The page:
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Other: Gastrointestinal - Peritoneal inclusion cysts
Other: Gastrointestinal - Peritoneal inclusion cysts
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Medical
11/20/2009

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Term

Peritoneal inclusion cysts

Review article #1 abstract

Definition

Peritoneal inclusion cysts

 

Obstet Gynecol Sur. 2009 May;64(5):321-34.

Peritoneal inclusion cysts: a review.

Vallerie AM, Lerner JP, Wright JD, Baxi LV.

Department of Obstetrics and Gynecology, Sloane Hospital for Women, Columbia University Medical Center, New York Presbyterian Hospital, New York, New York 10032, USA. amy.vallerie@gmail.com

OBJECTIVE: To provide a comprehensive review of peritoneal inclusion cysts in the female patient population. To define the optimal diagnostic modalities and review the medical and surgical options for management, enabling the gynecologist to individualize treatment for patients. DATA SOURCES: We searched the MEDLINE database for articles with keywords "peritoneal inclusion cyst" and "benign (multicystic) mesothelioma." Our search was limited to the English language. All reports included a tissue-confirmed diagnosis, except 1. Case reports and case series with adolescent and adult patients were reviewed. METHOD OF STUDY: We evaluated all studies meeting our criteria for clinical features, histologic criteria for diagnosis, imaging and laboratory studies, and treatment modalities. TABULATION, INTEGRATION, AND RESULTS: Fifty-two descriptive studies and 1 prospective cohort study meet criteria for review. Eleven articles focused on imaging modalities. Nineteen articles depicted histopathology. Eight addressed treatment modalities. Conclusion: This is a comprehensive review of peritoneal inclusion cysts. We specifically focus on the method of diagnosis and management. There is no standard algorithm by which the patients are evaluated, treated, or followed up. Peritoneal inclusion cysts have minimal mortality but high morbidity. Diagnosis is made by clinical history, ultrasound imaging, and CA-125 correlation. Magnetic resonance imaging is useful if ultrasound is unclear. Tissue sample is necessary for definitive diagnosis. Prior studies have suggested that cure is only accomplished with surgical resection; however, patients have a 50% risk of recurrence. We suggest that the goal for such a chronic disease should not be cure, but symptomatic relief through individualization of treatment. TARGET AUDIENCE: Obstetricians & Gynecologists, Family Physicians. LEARNING OBJECTIVES: After completion of this article, the reader should be able to summarize imaging characteristics of peritoneal inclusion cysts, explain the epidemiology and risk factors for the development of peritoneal inclusion cysts, and describe possible treatment options for peritoneal inclusion cysts.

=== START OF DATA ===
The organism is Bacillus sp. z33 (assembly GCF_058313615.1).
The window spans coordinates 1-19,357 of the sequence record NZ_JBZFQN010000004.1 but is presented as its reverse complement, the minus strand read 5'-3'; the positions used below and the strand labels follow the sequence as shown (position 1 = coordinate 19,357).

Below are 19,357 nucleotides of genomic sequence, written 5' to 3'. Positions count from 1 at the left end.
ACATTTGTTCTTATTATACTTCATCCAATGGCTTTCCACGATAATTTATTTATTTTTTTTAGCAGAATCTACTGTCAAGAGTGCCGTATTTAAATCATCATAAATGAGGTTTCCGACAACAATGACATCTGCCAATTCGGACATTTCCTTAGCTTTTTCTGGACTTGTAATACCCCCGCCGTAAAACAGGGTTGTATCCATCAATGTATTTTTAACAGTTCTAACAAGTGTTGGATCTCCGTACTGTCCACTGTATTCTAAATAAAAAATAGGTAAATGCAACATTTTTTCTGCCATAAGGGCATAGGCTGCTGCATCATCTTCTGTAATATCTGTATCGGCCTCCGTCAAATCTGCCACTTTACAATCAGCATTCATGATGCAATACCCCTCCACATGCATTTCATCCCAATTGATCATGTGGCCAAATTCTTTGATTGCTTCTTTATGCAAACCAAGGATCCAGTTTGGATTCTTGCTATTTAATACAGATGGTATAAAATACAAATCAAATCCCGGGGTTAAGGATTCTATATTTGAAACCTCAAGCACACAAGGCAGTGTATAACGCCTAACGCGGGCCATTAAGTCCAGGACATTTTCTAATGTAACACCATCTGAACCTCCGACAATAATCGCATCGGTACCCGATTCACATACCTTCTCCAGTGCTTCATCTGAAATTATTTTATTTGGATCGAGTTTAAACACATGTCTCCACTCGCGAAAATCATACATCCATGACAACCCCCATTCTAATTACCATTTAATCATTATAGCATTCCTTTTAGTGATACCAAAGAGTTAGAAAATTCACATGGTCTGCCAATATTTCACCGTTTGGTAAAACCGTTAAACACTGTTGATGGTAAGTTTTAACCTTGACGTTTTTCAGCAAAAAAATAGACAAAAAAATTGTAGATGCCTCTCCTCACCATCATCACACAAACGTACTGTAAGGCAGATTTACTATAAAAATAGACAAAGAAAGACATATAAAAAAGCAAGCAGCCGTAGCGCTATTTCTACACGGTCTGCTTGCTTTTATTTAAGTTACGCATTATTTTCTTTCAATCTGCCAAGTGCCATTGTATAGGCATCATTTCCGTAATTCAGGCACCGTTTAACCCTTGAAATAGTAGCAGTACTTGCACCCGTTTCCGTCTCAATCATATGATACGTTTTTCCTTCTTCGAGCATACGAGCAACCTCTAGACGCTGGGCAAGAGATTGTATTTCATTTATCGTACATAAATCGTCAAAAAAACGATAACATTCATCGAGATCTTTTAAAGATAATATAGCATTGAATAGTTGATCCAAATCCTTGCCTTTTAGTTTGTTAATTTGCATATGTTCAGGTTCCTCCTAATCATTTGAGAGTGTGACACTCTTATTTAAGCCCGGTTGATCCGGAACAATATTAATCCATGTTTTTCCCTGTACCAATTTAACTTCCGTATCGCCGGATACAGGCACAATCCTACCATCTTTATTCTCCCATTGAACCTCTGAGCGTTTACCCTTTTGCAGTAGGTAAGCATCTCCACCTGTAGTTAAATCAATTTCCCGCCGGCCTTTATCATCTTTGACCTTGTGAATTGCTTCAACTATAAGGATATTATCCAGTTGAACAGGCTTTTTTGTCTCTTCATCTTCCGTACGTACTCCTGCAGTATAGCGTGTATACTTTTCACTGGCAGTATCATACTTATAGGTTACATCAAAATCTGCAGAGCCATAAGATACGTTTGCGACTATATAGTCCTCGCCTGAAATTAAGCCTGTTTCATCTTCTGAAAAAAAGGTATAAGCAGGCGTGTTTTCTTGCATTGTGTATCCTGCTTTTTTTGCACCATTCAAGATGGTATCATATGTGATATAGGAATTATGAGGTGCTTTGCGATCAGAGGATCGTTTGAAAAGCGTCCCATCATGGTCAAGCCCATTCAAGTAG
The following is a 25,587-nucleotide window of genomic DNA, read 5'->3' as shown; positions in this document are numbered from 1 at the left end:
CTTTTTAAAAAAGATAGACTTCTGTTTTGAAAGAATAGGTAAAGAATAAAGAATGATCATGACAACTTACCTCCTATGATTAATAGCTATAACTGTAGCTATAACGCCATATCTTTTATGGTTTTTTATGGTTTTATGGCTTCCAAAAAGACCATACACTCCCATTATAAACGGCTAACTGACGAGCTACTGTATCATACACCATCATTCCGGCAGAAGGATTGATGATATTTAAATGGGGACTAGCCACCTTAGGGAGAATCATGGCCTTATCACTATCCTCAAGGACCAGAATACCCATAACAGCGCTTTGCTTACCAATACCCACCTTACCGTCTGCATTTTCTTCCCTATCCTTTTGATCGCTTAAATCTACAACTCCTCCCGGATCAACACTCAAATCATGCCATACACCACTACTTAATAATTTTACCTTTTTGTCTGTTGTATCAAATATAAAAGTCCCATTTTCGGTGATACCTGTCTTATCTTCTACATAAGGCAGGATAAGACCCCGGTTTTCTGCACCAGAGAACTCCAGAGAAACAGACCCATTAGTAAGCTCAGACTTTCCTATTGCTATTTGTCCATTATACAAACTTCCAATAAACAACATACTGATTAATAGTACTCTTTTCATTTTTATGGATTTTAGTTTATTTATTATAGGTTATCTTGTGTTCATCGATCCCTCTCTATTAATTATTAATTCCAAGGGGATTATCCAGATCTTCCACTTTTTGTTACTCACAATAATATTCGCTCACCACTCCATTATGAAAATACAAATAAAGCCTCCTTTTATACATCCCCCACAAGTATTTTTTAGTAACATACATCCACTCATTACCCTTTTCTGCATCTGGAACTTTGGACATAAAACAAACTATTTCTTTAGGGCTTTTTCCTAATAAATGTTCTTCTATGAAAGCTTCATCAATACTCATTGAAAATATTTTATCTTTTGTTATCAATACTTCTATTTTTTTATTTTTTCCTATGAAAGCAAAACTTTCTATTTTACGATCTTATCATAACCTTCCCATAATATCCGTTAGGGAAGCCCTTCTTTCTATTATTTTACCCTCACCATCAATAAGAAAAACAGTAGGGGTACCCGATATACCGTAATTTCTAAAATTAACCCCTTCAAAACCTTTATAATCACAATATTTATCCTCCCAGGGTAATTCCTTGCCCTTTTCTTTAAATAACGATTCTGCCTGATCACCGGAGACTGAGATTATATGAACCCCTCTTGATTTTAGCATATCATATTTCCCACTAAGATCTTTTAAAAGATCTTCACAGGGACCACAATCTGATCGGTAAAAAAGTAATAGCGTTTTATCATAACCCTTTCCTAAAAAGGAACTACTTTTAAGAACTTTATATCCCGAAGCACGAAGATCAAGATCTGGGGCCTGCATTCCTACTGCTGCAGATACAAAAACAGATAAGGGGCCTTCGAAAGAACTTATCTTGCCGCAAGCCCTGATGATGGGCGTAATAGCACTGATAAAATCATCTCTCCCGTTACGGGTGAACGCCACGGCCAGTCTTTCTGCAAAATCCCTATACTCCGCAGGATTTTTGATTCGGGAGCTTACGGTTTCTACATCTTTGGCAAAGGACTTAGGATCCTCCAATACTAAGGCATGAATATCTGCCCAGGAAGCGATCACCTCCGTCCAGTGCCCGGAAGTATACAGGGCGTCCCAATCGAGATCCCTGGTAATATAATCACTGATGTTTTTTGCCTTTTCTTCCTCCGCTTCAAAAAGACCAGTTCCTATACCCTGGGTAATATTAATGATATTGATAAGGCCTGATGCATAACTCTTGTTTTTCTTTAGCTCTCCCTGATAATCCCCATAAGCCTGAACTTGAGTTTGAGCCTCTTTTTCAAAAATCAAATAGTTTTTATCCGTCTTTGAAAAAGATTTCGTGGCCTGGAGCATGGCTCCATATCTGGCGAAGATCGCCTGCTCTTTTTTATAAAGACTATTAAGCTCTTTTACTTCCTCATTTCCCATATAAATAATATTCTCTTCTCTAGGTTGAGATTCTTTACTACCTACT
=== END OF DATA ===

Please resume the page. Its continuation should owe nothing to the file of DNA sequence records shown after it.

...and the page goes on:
PMID: 19386139 [PubMed - indexed for MEDLINE]

 

Term

Peritoneal inclusion cysts

Background

Definition

Bakcgorund